Hendrikje Nienborg, Dr. Med.
Laboratory of Sensorimotor
Research National Eye Institute, NIH
Dr. Hendrikje Nienborg, for her essay “Visual perception: interactions between sensory and decision processes”. Hendrikje Nienborg received an MSc in Neuroscience from the University of Oxford (UK) in 2000, her MD in 2003 and her doctorate in 2005, both from the University of Munich (Germany). She then joined Bruce Cumming’s lab at the NIH as a post-doctoral fellow. Being a sculptor, Hendrikje is fascinated by visual perception and in particular by our ability to perceive depth, which has been the focus of her research. In her graduate work she showed that disparity selective neurons in the primate primary visual cortex are limiting factors for the perception depth. In her post-doctoral work, Hendrikje seeks to identify the mechanisms underlying neuronal correlates of perceptual decisions that monkeys make about visual stimuli.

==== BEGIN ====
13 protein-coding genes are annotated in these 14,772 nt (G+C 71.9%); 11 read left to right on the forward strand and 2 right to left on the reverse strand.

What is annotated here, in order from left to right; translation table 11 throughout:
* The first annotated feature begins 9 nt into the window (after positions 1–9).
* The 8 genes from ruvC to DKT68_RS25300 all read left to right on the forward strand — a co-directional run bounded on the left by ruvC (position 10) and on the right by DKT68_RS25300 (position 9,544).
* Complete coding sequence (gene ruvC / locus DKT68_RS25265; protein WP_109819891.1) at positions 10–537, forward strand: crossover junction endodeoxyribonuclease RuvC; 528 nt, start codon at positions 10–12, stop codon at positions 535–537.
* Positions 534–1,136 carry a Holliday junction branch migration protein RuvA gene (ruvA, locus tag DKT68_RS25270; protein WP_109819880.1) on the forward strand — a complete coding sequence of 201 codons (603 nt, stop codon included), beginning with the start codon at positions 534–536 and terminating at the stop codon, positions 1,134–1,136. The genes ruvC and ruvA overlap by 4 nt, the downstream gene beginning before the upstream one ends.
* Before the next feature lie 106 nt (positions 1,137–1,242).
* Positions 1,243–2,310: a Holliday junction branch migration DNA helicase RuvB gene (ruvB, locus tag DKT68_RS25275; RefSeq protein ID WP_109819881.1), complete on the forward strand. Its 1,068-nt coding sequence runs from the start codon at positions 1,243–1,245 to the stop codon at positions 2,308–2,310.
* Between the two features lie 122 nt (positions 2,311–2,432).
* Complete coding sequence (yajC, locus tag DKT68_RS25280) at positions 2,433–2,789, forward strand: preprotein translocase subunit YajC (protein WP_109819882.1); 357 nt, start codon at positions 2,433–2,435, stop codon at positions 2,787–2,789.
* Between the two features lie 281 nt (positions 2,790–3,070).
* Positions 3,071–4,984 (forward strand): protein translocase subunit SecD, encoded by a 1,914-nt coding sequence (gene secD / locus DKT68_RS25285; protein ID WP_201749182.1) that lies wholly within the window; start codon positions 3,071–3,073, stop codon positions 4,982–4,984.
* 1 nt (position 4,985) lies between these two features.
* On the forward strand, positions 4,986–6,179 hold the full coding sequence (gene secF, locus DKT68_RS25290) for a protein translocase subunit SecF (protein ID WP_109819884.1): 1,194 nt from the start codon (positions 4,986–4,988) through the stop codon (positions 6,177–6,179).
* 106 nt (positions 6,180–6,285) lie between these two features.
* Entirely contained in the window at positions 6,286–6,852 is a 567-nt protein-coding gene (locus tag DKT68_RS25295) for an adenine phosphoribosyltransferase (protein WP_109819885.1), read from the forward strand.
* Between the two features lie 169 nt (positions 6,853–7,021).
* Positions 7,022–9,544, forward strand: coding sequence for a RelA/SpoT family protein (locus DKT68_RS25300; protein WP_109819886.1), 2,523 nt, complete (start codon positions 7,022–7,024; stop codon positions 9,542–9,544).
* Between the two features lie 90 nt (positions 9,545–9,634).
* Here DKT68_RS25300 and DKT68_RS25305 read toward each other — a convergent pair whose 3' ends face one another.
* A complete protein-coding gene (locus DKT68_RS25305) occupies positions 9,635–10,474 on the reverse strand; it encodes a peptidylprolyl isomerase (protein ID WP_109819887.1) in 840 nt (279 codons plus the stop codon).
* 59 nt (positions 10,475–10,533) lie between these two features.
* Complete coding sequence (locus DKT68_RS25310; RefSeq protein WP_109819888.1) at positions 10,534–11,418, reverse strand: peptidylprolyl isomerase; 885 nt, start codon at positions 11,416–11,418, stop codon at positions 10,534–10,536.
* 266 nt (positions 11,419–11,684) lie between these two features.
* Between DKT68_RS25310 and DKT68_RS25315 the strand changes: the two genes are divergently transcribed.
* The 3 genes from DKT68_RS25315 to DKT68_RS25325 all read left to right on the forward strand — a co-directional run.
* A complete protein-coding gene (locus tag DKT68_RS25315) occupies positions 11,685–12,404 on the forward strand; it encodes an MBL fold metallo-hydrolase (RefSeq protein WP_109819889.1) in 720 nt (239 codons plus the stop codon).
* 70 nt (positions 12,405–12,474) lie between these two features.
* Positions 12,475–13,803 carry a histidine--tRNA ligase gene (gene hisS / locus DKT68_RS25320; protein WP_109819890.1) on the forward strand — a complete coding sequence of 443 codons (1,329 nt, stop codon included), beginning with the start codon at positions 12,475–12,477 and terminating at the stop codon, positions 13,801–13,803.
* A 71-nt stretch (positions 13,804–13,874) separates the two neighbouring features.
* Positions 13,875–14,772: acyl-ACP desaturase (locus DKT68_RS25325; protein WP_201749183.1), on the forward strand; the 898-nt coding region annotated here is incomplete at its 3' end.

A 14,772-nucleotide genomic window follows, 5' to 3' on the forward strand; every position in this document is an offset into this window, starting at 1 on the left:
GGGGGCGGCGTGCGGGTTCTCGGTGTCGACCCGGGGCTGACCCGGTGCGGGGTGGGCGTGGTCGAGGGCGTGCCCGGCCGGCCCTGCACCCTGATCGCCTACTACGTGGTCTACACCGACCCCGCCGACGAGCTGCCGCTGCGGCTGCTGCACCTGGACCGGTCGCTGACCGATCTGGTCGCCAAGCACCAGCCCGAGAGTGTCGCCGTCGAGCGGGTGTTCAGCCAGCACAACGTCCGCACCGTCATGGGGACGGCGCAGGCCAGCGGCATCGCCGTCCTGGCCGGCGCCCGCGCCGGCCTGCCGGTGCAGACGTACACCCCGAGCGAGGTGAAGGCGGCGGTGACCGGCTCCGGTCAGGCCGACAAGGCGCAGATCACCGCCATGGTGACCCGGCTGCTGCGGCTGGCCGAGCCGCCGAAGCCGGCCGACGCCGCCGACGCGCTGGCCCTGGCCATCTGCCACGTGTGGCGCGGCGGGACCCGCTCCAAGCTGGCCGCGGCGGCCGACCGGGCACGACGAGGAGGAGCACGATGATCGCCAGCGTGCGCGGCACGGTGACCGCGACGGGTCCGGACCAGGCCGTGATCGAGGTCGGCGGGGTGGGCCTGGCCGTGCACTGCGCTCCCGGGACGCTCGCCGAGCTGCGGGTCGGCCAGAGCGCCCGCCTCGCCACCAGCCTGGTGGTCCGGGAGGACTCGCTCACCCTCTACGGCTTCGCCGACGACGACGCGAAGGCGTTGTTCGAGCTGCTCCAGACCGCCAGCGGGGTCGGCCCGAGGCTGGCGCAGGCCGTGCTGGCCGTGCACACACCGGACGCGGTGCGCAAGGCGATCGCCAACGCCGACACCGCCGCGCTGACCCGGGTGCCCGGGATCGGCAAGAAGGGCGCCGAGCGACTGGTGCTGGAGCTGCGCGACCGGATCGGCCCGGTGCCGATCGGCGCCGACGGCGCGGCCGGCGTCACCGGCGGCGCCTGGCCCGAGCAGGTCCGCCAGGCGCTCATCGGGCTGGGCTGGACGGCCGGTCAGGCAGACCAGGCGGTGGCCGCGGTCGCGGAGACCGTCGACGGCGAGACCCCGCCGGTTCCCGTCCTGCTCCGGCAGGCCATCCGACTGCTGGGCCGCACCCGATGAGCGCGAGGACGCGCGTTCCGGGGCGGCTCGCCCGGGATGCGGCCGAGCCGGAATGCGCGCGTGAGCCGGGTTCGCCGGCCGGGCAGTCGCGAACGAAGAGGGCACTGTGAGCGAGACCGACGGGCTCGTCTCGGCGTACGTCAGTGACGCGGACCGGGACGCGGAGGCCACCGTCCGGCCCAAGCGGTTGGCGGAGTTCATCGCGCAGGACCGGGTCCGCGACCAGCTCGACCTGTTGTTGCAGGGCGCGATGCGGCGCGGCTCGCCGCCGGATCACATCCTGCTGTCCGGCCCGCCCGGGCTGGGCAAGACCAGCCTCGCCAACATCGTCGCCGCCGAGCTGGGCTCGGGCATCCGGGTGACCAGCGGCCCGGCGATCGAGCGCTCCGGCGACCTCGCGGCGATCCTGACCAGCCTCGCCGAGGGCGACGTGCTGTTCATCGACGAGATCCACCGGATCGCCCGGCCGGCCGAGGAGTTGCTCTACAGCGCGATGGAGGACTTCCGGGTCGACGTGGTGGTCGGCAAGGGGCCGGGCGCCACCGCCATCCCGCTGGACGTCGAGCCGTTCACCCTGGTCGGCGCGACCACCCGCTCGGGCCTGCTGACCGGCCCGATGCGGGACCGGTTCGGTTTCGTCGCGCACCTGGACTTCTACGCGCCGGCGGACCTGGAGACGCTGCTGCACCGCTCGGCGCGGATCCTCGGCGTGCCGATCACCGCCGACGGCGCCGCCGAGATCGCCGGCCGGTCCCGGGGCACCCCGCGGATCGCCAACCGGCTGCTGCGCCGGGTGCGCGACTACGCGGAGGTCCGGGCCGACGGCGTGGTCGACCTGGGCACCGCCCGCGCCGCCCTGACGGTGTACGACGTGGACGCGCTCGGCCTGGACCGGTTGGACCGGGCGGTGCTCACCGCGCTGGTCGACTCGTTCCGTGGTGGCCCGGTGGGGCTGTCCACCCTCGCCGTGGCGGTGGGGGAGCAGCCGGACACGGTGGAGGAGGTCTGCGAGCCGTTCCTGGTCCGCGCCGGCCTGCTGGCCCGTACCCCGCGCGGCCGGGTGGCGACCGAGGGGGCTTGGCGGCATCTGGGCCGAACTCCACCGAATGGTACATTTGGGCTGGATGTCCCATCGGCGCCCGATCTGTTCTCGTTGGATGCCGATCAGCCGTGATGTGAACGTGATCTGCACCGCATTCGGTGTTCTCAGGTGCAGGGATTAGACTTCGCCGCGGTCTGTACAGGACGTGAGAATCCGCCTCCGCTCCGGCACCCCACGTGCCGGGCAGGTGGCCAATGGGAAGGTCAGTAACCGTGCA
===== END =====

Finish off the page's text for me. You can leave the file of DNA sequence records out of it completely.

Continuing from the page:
Visual perception: interactions between sensory and decision processes
Dr. Hendrikje Nienborg is interested in how neuronal signals encode information about the visual world, how they are influenced by our expectations and how these signals ultimately lead to perception. Using electrophysiological recordings, she studies the neural signals in the visual cortex in monkeys performing visual tasks. When the monkeys are required to take decisions about a visual stimulus, it has been shown that the activity from individual neurons predicts the monkey’s decision. It has generally been thought that this predictive activity reflects a causal effect that these neurons have on the decision. In her essay, Dr. Nienborg describes a series of experiments suggesting that instead, this reflects an effect of the monkey’s expectation, and/or the decision itself, on sensory neurons early in the visual pathway. The neural mechanisms underlying perception are constantly adjusted dynamically, such that our cognition influences what we perceive.
For Dr. Nienborg’s full essay, see Science online at sciencemag.org.